Helo ,

Please see attached photo..

Harmony Archtop

Birch construction

Faux flame and Faux binding.

Acetone spill, well can see the result. Is it worth it trying to restore Faux finish?

If so any suggestions/tutorials? What kind of paint to use?




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Big hard job. I'd go for nitrocellulose paints and finish. I'd start with with white, then mask the place where the binding should appear, then try to match the surrounding black. Unmask and apply some clear coats.


Worth a try I think

strip the whole top and varnish it
In all reality, I'd probably try to restore the finish.... then end-up stripping the whole top down and starting-over!  If nothing else, it's a good exercise in touch-up but a redo is in order. Just my 2cents.
I think it would be wiser, easier, faster... to strip it, and refinish it totally.

Guitars not worth the effort to refinish. Maybe paint or finish the damaged spot, looks like black lacquer would do it, then hand paint in the white lines best you can.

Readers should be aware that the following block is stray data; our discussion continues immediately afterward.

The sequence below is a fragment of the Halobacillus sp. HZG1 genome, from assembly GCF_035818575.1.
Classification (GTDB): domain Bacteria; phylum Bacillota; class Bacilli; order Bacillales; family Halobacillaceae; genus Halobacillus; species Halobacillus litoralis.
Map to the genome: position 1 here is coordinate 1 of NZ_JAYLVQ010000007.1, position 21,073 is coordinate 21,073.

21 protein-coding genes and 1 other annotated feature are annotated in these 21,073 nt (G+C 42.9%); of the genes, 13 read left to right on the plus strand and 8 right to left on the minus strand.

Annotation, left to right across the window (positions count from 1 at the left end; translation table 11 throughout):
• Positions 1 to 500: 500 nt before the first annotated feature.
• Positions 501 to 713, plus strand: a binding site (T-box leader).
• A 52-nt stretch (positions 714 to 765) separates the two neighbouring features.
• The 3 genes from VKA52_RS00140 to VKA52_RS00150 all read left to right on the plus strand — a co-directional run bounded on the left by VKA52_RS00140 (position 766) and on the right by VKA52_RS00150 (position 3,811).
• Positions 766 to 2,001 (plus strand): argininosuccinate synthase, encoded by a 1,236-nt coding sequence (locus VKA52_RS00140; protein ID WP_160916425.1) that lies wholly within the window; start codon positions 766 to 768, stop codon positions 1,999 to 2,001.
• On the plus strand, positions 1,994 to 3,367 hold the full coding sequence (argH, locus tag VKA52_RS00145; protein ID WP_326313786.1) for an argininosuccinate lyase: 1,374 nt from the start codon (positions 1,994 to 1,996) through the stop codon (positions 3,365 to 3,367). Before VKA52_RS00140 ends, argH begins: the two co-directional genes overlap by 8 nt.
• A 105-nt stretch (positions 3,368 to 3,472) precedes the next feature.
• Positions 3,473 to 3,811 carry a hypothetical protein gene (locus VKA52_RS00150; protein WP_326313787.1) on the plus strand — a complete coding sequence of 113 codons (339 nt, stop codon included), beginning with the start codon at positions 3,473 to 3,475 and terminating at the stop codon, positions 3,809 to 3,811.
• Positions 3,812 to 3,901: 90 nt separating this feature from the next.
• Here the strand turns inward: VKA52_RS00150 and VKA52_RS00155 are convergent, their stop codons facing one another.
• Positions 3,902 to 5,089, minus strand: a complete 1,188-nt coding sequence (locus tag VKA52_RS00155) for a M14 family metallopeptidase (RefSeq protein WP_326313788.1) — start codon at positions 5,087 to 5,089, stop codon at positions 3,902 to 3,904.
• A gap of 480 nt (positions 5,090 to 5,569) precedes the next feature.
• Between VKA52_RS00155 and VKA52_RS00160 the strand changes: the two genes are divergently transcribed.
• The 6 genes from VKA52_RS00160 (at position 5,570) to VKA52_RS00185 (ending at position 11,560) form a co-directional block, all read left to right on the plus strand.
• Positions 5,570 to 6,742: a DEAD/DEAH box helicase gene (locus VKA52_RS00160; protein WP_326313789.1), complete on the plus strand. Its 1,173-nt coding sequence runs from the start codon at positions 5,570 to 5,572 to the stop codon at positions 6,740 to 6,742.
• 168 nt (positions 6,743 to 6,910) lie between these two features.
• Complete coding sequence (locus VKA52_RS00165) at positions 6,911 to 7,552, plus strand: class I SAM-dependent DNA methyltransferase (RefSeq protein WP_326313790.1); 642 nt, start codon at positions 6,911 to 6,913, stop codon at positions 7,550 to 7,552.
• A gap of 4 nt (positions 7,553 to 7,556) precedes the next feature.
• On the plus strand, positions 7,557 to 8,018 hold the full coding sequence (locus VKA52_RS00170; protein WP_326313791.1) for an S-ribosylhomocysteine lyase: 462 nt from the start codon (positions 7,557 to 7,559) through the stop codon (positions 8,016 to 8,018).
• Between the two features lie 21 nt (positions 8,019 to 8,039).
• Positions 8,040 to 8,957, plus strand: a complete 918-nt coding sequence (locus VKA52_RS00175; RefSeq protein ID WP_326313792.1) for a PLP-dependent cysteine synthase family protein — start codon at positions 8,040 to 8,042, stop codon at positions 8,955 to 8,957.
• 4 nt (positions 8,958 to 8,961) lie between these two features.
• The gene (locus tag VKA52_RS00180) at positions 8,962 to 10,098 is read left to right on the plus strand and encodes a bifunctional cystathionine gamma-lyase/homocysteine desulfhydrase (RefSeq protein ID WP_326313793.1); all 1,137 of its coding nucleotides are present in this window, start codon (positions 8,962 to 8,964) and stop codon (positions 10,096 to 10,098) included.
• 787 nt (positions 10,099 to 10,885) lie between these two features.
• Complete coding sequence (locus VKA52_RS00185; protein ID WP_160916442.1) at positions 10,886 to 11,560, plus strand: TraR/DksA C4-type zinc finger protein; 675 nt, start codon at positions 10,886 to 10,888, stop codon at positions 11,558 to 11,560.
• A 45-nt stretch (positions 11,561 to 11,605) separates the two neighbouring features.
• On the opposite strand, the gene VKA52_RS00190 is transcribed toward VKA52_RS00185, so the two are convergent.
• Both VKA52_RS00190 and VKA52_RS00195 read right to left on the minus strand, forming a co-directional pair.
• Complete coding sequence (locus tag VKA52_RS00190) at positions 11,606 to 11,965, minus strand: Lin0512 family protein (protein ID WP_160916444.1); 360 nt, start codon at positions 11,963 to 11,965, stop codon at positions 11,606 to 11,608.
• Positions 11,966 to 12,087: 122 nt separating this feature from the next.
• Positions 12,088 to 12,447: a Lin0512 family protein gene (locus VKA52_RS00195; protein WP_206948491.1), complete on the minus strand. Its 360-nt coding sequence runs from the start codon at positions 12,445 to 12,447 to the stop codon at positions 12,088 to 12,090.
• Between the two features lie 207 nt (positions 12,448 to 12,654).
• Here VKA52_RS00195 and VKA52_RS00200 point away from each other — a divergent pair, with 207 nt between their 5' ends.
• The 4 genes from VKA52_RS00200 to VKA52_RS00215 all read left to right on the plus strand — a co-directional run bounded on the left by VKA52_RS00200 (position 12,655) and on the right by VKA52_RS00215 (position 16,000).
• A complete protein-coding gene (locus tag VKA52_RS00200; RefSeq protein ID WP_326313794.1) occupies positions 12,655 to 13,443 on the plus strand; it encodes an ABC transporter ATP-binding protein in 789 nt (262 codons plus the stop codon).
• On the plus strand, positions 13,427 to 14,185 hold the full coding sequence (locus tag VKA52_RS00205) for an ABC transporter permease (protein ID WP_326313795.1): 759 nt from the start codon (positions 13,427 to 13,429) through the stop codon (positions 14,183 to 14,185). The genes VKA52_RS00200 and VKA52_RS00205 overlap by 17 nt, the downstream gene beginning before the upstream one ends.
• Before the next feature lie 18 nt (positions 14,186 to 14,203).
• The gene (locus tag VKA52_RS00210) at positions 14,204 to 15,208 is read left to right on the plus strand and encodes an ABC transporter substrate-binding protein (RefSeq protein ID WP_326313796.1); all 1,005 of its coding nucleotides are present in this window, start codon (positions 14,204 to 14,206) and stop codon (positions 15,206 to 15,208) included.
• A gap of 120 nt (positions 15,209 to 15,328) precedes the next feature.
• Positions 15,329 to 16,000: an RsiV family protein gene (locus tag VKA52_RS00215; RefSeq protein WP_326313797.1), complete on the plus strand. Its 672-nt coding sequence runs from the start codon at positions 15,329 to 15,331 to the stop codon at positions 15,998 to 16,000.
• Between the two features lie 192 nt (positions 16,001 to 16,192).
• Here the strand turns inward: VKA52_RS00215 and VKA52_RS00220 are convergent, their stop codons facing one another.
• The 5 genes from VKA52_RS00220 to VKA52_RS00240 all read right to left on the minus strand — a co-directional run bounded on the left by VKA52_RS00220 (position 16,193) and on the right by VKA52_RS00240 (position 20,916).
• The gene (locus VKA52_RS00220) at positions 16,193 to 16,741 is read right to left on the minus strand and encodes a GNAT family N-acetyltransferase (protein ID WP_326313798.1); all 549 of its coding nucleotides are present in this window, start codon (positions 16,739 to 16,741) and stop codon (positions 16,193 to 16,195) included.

Otherwise I'd leave it like it is.



What Jim just said. That is about exactly what they did at the factory. Can I ask, who spilled the acetone?

Spilling the Acetone, that would have to be Me...



Happily its not really a very valuable guitar...

For fun I may try to paint it and see how good a job I can do..





Alphonse ,I did a similar thing with an old Harmony and used a liquid automotive laquer pigment mixed into shellac, in my case a little black and a little umber. It matched almost undetectable.I the did a shellac finish following Frank's mando shellacing article. Fun, but certainly hobby stuff!
acetone seems to work great on this guitar...try another spot


I finally gt around to working on this ...

Spayed with black laquer and so far so good.

I am using concentrated white pigment mixed with laquer to

paint in the faux binding. Problem... too white!

any suggestions on what to add to pigment to add a bit of yellow/amber look.




I have some similar age instruments which have that yellowed look - I recall that it looks like a yellowing clear coat over the white. You could use a yellowish clear laquer to put a coat over the white, which won't affect the black areas much.



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